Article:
Category Archives: IDGTF

Player’s Theatre: Montparnasse (IDGTF)

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Just as the International Dublin Gay Theatre Festival 2017 is about to re-open its doors to the second week of the gay awareness feria, there is just one more play from the first week that deserves to be highlighted.

All the way from the Canadian province of Alberta to the Emerald Island, Theatre Outré brought to us Montparnasse, a 75 min extravaganza about two girlfriends living and experiencing the Années Folles – The Crazy Years. In the aftermath of the Belle Epoque a whole new era of art, culture and ideas has emerged. And the two Canadian ex-patriots, as well as best friends, found themselves in the midst of what was promising to be one of the most exciting eras to be alive.

We are in the city by the Seine. The aroma of vine, croissants and mixed paints is in the air. And Margaret (played by Katharine Zaborsky) is loving it. She has re-defined herself as a muse to some and a party friend to the others, but always being in the center of the elite Parisienne société: Miller, Modigliani, Hemingway, Chagall… Stripping off her clothes in front of them day after day, Margaret believed that she was doing something more, something bigger: she was inspiring the artists to create and to produce.

While her friend Amelia (played by Carolyn Ruether) didn’t find it all that amusing. A painter herself, she was more interested in the game of light and shadows, in the angles, in the positioning of the body… It seemed she had all the tools to do the job but the only missing piece seemed to be the vital one: the inspiration. Nevertheless, a new and unexpected, even a bit scary at the beginning, experience has been presented to Amelia. But is she ready to lay bare her body in order to learn from the best?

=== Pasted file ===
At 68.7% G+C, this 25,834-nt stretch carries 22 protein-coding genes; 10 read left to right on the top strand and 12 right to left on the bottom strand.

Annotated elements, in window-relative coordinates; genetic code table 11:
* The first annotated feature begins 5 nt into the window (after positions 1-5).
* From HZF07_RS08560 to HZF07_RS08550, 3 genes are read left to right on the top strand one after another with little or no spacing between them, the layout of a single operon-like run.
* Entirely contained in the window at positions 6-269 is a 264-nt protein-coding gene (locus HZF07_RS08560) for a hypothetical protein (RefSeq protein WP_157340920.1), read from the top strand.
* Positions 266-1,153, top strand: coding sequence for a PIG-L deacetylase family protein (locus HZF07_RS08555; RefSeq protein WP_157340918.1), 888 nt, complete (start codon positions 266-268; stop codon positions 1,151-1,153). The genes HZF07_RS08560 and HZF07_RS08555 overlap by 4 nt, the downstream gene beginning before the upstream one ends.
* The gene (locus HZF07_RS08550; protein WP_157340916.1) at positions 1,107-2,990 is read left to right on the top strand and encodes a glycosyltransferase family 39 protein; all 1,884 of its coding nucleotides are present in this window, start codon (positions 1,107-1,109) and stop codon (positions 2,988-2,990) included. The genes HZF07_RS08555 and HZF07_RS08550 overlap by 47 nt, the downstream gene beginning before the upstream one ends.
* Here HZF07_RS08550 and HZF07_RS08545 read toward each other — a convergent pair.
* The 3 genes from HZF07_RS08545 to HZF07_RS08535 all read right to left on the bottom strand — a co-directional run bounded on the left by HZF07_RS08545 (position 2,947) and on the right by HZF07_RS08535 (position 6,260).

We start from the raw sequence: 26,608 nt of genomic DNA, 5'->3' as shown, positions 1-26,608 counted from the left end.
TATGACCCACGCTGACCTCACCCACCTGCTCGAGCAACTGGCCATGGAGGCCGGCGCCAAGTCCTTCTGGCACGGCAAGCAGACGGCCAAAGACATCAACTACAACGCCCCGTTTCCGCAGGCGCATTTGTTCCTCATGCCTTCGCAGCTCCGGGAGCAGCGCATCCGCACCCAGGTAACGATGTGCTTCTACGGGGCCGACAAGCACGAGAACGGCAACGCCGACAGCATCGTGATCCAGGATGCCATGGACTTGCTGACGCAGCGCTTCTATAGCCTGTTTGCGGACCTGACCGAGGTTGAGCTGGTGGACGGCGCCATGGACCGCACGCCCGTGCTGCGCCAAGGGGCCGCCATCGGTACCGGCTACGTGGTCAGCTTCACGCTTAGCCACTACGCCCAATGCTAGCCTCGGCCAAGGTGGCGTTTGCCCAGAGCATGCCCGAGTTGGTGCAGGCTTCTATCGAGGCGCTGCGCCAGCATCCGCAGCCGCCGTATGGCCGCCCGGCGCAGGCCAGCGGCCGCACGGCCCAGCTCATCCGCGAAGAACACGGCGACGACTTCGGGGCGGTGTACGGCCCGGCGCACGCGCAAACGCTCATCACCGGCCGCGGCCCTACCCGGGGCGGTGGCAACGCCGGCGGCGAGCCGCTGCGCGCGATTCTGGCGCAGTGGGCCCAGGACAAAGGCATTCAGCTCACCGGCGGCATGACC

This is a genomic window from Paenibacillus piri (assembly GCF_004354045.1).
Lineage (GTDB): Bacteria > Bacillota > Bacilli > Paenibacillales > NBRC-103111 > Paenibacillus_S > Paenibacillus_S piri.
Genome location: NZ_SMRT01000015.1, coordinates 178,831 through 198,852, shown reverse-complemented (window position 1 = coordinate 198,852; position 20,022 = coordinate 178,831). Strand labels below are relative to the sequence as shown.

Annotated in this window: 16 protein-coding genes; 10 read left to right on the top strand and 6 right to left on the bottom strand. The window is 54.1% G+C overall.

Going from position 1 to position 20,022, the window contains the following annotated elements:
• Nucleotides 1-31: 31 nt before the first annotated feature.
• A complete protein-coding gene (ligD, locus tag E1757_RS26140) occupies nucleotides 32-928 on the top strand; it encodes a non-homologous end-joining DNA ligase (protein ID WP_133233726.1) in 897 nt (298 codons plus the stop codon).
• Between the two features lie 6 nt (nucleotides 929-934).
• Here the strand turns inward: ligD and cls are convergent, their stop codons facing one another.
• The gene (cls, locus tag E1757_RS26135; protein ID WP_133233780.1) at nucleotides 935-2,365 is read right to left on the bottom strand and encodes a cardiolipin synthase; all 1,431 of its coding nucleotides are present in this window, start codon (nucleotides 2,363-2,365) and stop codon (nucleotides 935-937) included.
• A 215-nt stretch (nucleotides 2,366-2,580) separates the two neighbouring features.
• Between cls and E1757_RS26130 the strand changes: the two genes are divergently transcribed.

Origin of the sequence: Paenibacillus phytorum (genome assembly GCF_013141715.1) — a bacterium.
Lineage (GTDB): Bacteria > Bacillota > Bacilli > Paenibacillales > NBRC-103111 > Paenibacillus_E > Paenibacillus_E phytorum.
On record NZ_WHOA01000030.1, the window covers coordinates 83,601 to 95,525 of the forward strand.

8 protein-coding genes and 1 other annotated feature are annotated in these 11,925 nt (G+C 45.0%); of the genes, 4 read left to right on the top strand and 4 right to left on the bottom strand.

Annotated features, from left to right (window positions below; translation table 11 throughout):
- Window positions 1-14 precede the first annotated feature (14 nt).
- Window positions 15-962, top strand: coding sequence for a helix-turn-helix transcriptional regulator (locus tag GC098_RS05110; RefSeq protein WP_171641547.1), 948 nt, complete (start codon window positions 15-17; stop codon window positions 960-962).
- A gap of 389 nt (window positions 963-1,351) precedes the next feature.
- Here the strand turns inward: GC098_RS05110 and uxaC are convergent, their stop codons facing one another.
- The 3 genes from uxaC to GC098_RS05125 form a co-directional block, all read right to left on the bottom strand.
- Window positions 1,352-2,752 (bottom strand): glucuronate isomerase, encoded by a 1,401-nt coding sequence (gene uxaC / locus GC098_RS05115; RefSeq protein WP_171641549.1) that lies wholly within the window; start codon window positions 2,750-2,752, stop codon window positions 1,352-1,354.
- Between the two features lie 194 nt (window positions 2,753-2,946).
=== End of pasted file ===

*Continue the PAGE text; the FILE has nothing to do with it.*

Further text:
Montparnasse is an unexpectedly eccentric piece. It lets you witness not only the denuding of the body but also the stripping down of the very soul hiding behind it. The confidence and the security with which the actors present their work is both mesmerising and captivating. The Company has brought to the Dublin audience an absolutely beautiful recreation of Paris during the roaring twenties and the true portrayal of the spirit of the era.

Montparnasse is a brave piece of theatre that is not afraid to expose the human body in all its glowing beauty; it mixes well the picture with the entertaining story and some dreamy French tunes. With a small amount of props on stage our attention is completely overtaken by the plot and its masterful narration by the three actors.

When a play is worth bringing all the way from the other side of the ocean, it’s worth bringing! Montparnasse is easily one of the highlights of the first week of the festival. Prepare yourself for a play unlike anything else you’ve seen before!

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Filed under IDGTF, Montparnasse, Player's Theatre, Theatre Outre, Uncategorized

Pearse Centre Theatre: Wasting Paper (IDGTF)

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If you are looking for something to have a good old laugh, then look no further!

Presented as a special double bill deal (together with Nicole O’Connor’s Both Sides Now), Wasting Paper by Leah Moore is a real cracker like no other!

The play follows the story of Casey (played by Leah Moore), an eighteen year old gay teenager who is weeks away from doing her Leaving Cert exam. It looks like life is good for Casey. She is even some sort of a local celebrity, a modern day Shakespeare – Casey is a poem writer (the kind that gets invited to all the cool events and places like Electric Picnic and The Mansion House).

After a summer of success and adventure, Casey faces the last year of school before diving into the world of grown-up life. And there is one particular class she is more than eager to go back to – English language and literature, of course. But what a surprise to find out that her old teacher has been replaced by a younger version. The moment the 23 year old Tess walks into her first experience as a secondary school teacher, Casey immediately puts her eye on the forbidden fruit. And not that long passes before it becomes evident that Tess isn’t that uninterested in the tabu relationship herself.